New, deadly developments in Anne Arundel opioid crisis

By Alex Mann

An elephant tranquilizer has started showing up in Anne Arundel County drug overdoses.

Tests on two fatal overdoses in the county last month revealed the drug’s presence, which complicates the county’s severe opioid epidemic by further endangering addicts and first responders.

Carfentanil, a synthetic opioid used in veterinary practices to sedate large mammals like elephants and rhinos, is approximately 10,000 times more potent than morphine and 100 times more potent than fentanyl, which itself is roughly 50 times stronger than street-level heroin, according to a Drug Enforcement Administration issued warning.

“The synthetic opioids have transformed a public health crisis into a public health emergency,” Dr. Sally Satel, a staff psychiatrist at PIDARC, a methadone clinic in Washington D.C., wrote in an email. “In an emergency, keeping people from dying becomes a priority.”

The emergence of the potent drug forced police to stop field-testing opioids, as it can be absorbed through the skin or accidentally inhaled, and consuming minute quantities can be deadly. Furthermore, carfentanil is difficult to distinguish from heroin or other opioids.

“It all looks the same,” Lt. Ryan Frashure of the Anne Arundel County Police Department said. “Until we get a drug analysis back from our drug lab, we don’t know what’s in the heroin.”

The Anne Arundel County Police Department sends its officers intelligence bulletins that encourage them to wear gloves, masks and eye protection, Frashure said. When dealing with an overdose site “you have to assume it’s the most dangerous substance there.”

Dealers mix heroin with anything, including rat poison, to cut costs in order to make a greater profit, Cpl. Ted Giunta, a 20-year Anne Arundel County Police veteran and longtime narcotics officer, said. Worse yet, addicts seek out the more potent drugs.

“If [addicts] know their friend just bought something that almost killed [them], they will go beat down the door of the dealer to try to get the same drug that almost just killed their friend to get that same high,” Giunta said.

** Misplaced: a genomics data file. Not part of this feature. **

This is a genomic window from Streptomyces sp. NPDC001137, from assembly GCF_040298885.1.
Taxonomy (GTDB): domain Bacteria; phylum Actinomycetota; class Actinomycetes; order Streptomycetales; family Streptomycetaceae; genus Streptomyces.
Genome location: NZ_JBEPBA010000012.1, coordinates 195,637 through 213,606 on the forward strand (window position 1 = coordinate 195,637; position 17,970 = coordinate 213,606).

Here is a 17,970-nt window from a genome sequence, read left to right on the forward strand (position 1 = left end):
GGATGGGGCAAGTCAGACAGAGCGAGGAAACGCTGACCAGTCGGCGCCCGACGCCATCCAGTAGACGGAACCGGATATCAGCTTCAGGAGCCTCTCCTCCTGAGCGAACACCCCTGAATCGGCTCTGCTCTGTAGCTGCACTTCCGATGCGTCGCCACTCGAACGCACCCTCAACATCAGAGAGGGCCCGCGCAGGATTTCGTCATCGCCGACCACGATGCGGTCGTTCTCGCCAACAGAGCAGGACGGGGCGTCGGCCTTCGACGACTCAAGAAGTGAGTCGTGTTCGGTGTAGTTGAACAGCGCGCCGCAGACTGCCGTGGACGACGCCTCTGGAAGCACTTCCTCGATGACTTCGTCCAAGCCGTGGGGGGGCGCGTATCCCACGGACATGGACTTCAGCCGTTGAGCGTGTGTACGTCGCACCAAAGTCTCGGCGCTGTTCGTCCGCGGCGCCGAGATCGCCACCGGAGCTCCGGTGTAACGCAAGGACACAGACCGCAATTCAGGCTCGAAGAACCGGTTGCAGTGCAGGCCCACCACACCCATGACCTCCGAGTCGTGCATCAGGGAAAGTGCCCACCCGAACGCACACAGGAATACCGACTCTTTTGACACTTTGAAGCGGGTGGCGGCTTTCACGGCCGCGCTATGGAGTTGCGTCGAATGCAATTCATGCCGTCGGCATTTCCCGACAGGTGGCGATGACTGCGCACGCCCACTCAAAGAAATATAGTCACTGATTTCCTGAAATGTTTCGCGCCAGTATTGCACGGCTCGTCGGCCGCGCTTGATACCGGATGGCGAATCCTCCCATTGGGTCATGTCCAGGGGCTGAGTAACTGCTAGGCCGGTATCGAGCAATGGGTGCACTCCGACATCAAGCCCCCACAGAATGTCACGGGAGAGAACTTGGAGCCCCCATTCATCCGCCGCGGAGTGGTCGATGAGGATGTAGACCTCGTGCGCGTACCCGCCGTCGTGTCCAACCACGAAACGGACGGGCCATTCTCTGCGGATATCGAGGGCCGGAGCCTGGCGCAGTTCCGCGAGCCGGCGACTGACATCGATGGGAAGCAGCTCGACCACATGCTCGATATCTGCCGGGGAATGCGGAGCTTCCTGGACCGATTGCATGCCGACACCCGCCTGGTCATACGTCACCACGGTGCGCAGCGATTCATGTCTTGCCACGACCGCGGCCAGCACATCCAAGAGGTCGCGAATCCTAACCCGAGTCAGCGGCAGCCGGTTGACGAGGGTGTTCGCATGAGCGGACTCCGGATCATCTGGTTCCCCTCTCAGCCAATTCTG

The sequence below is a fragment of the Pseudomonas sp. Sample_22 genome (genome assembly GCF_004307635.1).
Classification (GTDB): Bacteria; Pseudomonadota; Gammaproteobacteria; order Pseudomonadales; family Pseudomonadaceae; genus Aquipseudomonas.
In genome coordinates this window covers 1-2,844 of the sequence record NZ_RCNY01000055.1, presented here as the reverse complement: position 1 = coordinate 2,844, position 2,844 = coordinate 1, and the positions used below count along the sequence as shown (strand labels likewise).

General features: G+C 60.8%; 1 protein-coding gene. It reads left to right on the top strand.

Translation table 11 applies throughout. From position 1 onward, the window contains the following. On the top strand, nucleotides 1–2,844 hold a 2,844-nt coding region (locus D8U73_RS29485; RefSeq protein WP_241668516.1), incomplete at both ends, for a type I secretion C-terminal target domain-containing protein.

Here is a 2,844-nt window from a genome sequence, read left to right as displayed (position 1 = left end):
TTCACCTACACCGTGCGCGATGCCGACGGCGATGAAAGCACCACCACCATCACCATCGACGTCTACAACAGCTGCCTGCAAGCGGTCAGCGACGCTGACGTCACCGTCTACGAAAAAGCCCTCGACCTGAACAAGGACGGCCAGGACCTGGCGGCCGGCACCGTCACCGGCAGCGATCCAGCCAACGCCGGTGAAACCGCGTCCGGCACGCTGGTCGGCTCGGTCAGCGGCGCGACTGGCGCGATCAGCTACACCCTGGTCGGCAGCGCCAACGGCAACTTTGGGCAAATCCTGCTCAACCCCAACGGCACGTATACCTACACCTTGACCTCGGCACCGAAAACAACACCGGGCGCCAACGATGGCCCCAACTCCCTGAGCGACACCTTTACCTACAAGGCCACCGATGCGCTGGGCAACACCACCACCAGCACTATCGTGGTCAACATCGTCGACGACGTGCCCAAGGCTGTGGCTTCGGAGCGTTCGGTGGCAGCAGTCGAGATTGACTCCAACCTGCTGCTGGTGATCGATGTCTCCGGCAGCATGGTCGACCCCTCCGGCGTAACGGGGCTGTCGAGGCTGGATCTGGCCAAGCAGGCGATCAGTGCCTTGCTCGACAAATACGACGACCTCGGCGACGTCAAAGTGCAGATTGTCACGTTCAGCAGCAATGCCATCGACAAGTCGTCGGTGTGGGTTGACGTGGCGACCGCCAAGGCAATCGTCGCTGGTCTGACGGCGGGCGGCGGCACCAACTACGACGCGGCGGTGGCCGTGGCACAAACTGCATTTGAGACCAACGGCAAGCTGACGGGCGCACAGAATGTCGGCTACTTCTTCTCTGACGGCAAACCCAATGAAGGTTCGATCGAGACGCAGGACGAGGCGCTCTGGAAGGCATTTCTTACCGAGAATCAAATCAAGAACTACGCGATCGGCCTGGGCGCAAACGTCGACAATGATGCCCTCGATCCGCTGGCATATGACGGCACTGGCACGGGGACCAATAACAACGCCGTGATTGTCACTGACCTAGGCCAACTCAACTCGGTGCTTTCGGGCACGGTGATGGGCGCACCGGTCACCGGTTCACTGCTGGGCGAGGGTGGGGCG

Year-to-date totals show that there have been 368 opioid overdoses through April 26 in the county, a 30 percent increase from the same time period in 2016, according to Anne Arundel County Police data.

Thirty-eight of the 368 overdoses were fatal – a 17 percent decrease in fatal overdoses from the same period in 2016. The decrease in fatal overdoses coincides with an effort to increase access to naloxone, an opioid antagonist that reverses overdoses. Now all county first responders carry a naloxone nasal spray, every school is equipped and anyone can be trained to use it.

“[Fatal overdoses] are flat this year versus last year,” Anne Arundel County Executive Steve Schuh said. “I believe that is in part due to better intervention with Narcan [a common brand of naloxone] and other medical interventions.”

Anne Arundel County and Annapolis City Police administered the overdose-reversing medication 73 times through April 26, compared to 43 times during the same time frame last year, the data shows.

“In the last six to eight months I’ve probably administered [naloxone] at least nine or 10 times and it’s been effective every time,” Giunta said. “Normally my overdoses have been in a commercial establishment in a bathroom somewhere.”

Extremely potent opioids like carfentanil are more resistant to opioid antagonists like naloxone, in which case the DEA recommends continuously administering sprays of naloxone every two to three minutes until the individual regains consciousness.

Giunta said he has yet to experience an overdose where the naloxone is ineffective, but understands that in that scenario, “we don’t really know at that point as far as what the person’s actually taken.”

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